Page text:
I am not a glaciologist, volcanologist or a geologist. My real interest in Iceland is mostly underwater. An old friend and associate Mathieu Meur, was the first to motivate me about the underwater geological wonders of Iceland with compelling pictures of the clearest water on our planet. He hooked me up with Davíð Sigurþórsson of Dive Iceland, and my adventure began.

Unless you are a deep ocean explorer, like Emory Kristof or Richard Lutz (see page xx) there are simply no possibilities to explore any underwater hydrothermal vents. Well, unless you are Elon Musk, you can maybe use your own space rocket to explore those on Mars or the moon of Jupiter.  On our planet, hydrothermal vents are found beneath the sea, scattered throughout the deep ocean usually along continental rift zones, deep ocean basin of several thousand metres deep.  These sea vents are biologically productive, often hosting complex communities fuelled by the chemicals dissolved in the vent fluids supporting diverse organisms such as giant tube worms, clams, limpets and shrimp.

But in Iceland, hydrothermal vents were recently discovered in the shallow water.  In 1997, in the Eyjafjordur Fjord, Erlendur Bogason and Árni Halldósson made an amazing discovery of hydrothermal vents in the dark waters off the shores of Hjalteyri, a small fishing village located near the town of Akureyri. The site was then named Strýtan, a towering chimney-like geological formation rise from the ocean floor to nearly 15 metres below surface.  A white smoker, the Strýtan is a set of chimneys that continually emit very hot water 75˚C at an estimated rate of 100 litres per second. The formations are formed by smectite, a white clay material that have mixed with other crustal elements and minerals as it circulates through the oceanic crust at very high pressure and temperature. When this material mixes with the cold ocean water after emerging from the ground, it coagulates, hardens and forms the chimney. Strýtan started forming at the end of the last ice age 10,000 years ago. Nowhere else in the world, but in Iceland, can scuba divers explore an active hydrothermal vent.

Davíð was my guide for the Strýtan. On descending to end of the mooring; we were greeted by Stephanie, the overzealous Atlantic wolfish (Anarhichas lupus) eager for a handout of clams. I soon became aware of the fuzzy, “out of focus” water—the illuminating sign of hot fresh water mixing with cold salt water. These haloclines and thermoclines were easy to spot. They are the obvious indication of the gushing geothermal water flowing into the fjord. Geologists studying this phenomenon estimate that the water emerging from the cone to be about 1,100 years old. Strýtan is the first protected marine protected area in Iceland, gaining the status in 2001.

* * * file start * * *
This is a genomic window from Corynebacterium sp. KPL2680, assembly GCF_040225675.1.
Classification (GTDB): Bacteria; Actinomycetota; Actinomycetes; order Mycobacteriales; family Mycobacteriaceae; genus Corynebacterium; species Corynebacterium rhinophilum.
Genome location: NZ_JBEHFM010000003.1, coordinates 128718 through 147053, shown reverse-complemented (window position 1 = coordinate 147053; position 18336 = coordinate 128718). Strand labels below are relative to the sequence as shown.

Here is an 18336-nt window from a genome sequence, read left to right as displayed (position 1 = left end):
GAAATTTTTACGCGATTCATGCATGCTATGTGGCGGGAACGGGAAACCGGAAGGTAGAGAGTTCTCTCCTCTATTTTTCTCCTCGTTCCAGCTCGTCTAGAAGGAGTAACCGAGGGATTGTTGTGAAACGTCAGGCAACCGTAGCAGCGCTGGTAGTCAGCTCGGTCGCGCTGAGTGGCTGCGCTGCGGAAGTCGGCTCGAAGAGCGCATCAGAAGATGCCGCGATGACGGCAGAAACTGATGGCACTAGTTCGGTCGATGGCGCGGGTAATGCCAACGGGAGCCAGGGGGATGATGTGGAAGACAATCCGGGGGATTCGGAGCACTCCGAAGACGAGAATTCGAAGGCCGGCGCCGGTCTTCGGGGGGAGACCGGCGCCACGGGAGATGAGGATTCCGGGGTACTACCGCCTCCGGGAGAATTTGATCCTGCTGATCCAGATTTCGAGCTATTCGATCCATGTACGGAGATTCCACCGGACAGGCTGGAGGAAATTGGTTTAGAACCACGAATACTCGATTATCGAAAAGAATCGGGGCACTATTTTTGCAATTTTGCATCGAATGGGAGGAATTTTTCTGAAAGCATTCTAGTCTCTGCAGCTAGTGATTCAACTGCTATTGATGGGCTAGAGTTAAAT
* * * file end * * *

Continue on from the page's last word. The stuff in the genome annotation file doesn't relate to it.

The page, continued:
Whilst the towering formations were extraordinary, it is the life around the chimneys that surprises me. The site resembles a mash of luscious reef of Raja Ampat and Lembeh Strait with amazing diversity of soft corals, sponges, oversized multi-coloured plumose anemone, sea fans, crabs, lumpsucker fish, blennies, cods, skeleton shrimps and nudibranch. Everything seems to be on steroids! I later told David, I could stay here and dive five times a day to photograph the site non-stop for a month!  On second thoughts, maybe just twice per day as the water was a teeth-chattering 1˚C. But then where else in the world, you can take a thermos on a dive, fill it with hot, geothermal water, and drink hot chocolate with 1,100-year-old water before returning to the jetty?

Located two hours outside of Reykjavik is Thingvallavatn Lake, home to a ruptured landscape torn apart by geological forces. In and around the lake are fissures and tectonic cracks, many of them filled with glacial melt water from the Langjokull. Here lies the Slifra rift where you do not need a clear day to see to forever. This iconic site is renowned for crystal clear water, awesome geological formations, and the only place in the world where it is possible to touch both the American and Eurasia tectonic plate underwater with outstretched hands. 

Stepping off the platform into the narrow crack is akin to taking off into an ethereal dimension of infinite blue. David expertly led me through the four sections of the fissure comprising of the Big Crack, Hall, Cathedral, and the main Lagoon. The sweet glacial melt water, filtered through 56 kilometres of lava stone over 50 years, emerges in this fissure pure and clear, and visibility seems infinite. The Silfra water is as pristine as water can get.

The marine flora in Silfra comprises mostly of fluoro green “troll hair” and different types of algae that provide a phantasmagoria unlike anything else familiar in the world we know. Literally, it is an otherworldly experience. The Thingvellir National Park has been declared a UNESCO WORLD HERITAGE SITE both for its cultural and historical significance as well as the natural and geological distinctiveness.

Essay & Photographs by Michael AW ( OG 35)